Cutting-Edge Leadership

The best in current leadership research and theory, from cultivating charisma to transforming your organization

The Force That Corrupts Leaders (and Others)

What is the force that makes even good people turn bad?

When we think about greed, jealousy, corruption, and a multitude of other vices, there is one process underlying all of these. What is it?

This corruptible force is power. We’ve all heard the saying “power corrupts,” or the longer version, “absolute power corrupts absolutely.” Is there any truth to it? Yes, power can corrupt, but, of course, it does not always do so.

Philosophers and psychologists have studied the process by which power can become intoxicating and cause people to misbehave. Philosopher Terry Price has suggested that as leaders gain more power and control, and have dedicated followers willing to obey their every command, these powerful leaders begin to think that they are special. They begin to think that they are above the rules—that the laws and social rules do not apply to the powerful leader, in a process Price calls “exception-making.”

Does an individual’s or a leader’s power have to be a corrupting force and lead to bad behavior? No. One way to distinguish between power that corrupts and power that is used for positive ends is the difference between what leadership scholars call “personalized” versus “socialized” power. Personalized power is used for personal gains, while socialized power is used to benefit others.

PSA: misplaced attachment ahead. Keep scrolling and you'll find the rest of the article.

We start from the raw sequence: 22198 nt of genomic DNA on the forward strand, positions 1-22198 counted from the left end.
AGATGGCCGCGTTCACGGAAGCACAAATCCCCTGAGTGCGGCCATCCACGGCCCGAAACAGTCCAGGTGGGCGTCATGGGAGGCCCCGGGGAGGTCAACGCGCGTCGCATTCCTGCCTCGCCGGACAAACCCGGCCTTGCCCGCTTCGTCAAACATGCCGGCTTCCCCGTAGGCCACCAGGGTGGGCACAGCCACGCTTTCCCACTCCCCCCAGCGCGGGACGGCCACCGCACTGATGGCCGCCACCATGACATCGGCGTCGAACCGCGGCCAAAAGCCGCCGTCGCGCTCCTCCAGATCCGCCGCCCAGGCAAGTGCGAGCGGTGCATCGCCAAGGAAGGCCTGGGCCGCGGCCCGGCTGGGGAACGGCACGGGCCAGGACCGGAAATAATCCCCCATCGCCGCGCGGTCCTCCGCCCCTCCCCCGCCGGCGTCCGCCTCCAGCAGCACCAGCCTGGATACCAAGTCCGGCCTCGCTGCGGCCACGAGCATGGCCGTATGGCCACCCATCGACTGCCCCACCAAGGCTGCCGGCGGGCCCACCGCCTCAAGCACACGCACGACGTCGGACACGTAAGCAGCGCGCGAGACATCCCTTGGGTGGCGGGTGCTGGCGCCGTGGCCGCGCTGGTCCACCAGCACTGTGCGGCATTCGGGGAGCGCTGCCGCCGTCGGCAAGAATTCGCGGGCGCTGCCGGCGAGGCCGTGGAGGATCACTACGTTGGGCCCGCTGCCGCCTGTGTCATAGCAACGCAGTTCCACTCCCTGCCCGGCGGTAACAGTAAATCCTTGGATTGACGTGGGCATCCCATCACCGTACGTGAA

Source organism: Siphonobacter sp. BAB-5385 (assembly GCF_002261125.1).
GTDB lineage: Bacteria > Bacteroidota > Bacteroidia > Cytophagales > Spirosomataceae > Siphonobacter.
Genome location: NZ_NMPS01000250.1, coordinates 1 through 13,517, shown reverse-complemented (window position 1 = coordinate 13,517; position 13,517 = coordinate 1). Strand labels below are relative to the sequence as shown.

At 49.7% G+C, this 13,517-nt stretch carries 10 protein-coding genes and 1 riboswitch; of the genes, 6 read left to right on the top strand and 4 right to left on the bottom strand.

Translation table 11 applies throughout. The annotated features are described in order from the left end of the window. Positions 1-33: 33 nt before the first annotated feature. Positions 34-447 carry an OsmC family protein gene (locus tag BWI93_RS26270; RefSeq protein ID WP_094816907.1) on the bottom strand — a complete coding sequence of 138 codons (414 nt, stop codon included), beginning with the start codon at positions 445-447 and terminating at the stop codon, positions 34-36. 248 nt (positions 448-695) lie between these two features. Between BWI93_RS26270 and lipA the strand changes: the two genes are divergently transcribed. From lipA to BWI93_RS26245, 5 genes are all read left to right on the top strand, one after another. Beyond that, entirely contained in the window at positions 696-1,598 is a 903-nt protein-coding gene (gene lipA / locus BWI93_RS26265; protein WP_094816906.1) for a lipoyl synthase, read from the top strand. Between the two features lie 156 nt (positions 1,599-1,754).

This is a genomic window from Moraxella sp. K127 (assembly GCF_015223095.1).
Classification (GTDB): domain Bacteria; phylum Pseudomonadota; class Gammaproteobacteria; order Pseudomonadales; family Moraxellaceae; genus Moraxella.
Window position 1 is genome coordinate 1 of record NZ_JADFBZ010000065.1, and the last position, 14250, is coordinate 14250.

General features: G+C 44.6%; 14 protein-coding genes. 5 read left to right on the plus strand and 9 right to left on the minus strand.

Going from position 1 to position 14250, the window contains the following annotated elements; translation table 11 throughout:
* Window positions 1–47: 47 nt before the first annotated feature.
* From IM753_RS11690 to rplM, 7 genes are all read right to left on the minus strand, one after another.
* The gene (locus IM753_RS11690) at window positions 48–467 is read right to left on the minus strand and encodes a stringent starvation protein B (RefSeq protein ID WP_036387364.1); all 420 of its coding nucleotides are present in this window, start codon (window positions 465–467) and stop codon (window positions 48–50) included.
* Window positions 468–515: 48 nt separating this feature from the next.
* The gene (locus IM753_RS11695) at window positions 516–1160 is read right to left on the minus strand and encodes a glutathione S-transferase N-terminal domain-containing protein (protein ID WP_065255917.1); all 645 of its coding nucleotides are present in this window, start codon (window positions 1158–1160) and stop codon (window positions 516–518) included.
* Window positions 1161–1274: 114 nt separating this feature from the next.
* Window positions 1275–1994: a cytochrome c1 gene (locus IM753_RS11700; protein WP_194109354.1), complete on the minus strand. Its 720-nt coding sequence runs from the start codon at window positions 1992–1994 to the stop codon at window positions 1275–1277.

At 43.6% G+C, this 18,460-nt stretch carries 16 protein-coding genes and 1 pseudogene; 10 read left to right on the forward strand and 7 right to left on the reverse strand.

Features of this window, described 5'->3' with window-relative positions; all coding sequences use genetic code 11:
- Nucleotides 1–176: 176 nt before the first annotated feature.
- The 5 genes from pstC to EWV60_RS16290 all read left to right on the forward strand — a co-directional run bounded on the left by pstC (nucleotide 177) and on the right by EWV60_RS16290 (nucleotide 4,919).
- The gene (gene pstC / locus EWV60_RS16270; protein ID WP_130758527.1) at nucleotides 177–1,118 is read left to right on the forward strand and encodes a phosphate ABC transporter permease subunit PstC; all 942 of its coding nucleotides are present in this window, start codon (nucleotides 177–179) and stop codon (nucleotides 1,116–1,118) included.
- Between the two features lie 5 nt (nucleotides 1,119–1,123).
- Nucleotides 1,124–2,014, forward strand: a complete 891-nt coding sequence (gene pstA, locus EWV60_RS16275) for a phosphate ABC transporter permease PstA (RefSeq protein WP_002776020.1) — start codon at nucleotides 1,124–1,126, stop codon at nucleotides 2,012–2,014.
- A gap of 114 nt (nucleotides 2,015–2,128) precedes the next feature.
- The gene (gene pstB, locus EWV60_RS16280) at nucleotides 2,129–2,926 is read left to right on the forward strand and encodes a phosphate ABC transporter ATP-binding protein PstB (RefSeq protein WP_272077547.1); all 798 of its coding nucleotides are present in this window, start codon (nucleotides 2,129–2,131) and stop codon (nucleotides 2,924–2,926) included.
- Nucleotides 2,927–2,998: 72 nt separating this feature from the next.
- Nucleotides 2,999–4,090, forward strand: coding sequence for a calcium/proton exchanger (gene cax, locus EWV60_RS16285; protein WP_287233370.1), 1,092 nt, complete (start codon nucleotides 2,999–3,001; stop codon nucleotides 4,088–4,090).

Leaders can indeed become “intoxicated” by power—engaging in wrong, immoral, or illegal behavior simply because they can get away with it (followers will often cover up for the leader’s misdeeds). Witness the law and rule breaking (and sexual affairs) of politicians and other high level leaders.

So, power can be either negative or positive. On the negative side, the more power individuals possess, the more likely they may be to satisfy their own egocentric needs and desires (think of celebrities), and the less able they are to see others’ perspectives.

On the positive side, power helps leaders have the confidence and courage to take action and power is used to “make things happen. The key is to use power for positive outcomes, and avoid the corruptible forces of power.

  

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http://twitter.com/#!/ronriggio

Ronald E. Riggio, Ph.D., is the Henry R. Kravis Professor of Leadership and Organizational Psychology at Claremont McKenna College.

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